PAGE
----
Letter to the editor: U.S. spending priorities are wrong
Recently, a key Senate panel has given bipartisan approval to a modified version of President Trump’s $4 billion-plus request to care for tens of thousands of migrant refugees on the southern U.S. border. I was pleased to hear this approval, particularly after Vermont Senator Patrick Leahy and others described the condition of the federal facilities holding migrant refugees as terrible and overcrowded.
Indeed, as the most powerful nation on earth, the United States needs to allocate more aid to improve the living conditions for people suffering in abject poverty locally and globally. Global poverty is an imminent issue with countless success stories of improved conditions for individuals through foreign aid.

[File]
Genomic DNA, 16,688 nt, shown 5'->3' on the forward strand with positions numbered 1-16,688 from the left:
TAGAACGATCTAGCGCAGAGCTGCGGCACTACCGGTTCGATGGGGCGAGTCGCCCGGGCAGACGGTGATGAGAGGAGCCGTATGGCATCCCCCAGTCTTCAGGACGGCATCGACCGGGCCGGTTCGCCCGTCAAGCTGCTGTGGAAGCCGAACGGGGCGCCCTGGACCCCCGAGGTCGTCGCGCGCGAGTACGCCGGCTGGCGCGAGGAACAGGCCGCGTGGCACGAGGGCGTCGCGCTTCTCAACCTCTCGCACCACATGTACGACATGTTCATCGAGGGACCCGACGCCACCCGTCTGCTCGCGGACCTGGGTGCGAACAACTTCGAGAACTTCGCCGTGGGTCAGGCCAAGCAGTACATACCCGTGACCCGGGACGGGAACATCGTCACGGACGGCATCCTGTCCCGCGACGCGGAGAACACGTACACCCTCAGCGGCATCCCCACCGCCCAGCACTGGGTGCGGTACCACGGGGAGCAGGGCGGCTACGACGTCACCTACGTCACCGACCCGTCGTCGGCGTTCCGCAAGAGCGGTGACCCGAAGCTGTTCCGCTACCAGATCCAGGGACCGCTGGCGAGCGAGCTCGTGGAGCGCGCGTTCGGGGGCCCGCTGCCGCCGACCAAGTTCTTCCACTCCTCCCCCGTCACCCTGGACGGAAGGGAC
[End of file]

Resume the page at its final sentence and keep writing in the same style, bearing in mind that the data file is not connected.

Unfortunately, for the second year in a row, the budget proposed by the present administration makes no funding for the State Department and USAID through the Overseas Contingency Operations (OCO). OCO funds make up approximately one-third of the international aid budget. Meanwhile, the budget proposes an increase to the already abundant military and defense budget. Of the $700 billion that is proposed to be spent on defense per annum, if $30 billion was spent to solve world hunger, The Borgen Project states that it would be eradicated.
Indeed, less than 0.7 percent of all federal expenditures can save lives. Alleviating global poverty is in the country’s best interest. By lifting people from poverty to consumers, more jobs will be created, and economic improvement will be seen nationally.
Let us take action by supporting our Senate members, such as Vermont Senators Patrick Leahy and Bernie Sanders, who have requested a reduction in funding for defense to channel into international aid and let us urge others to do the same.
Monique Tania Santoso
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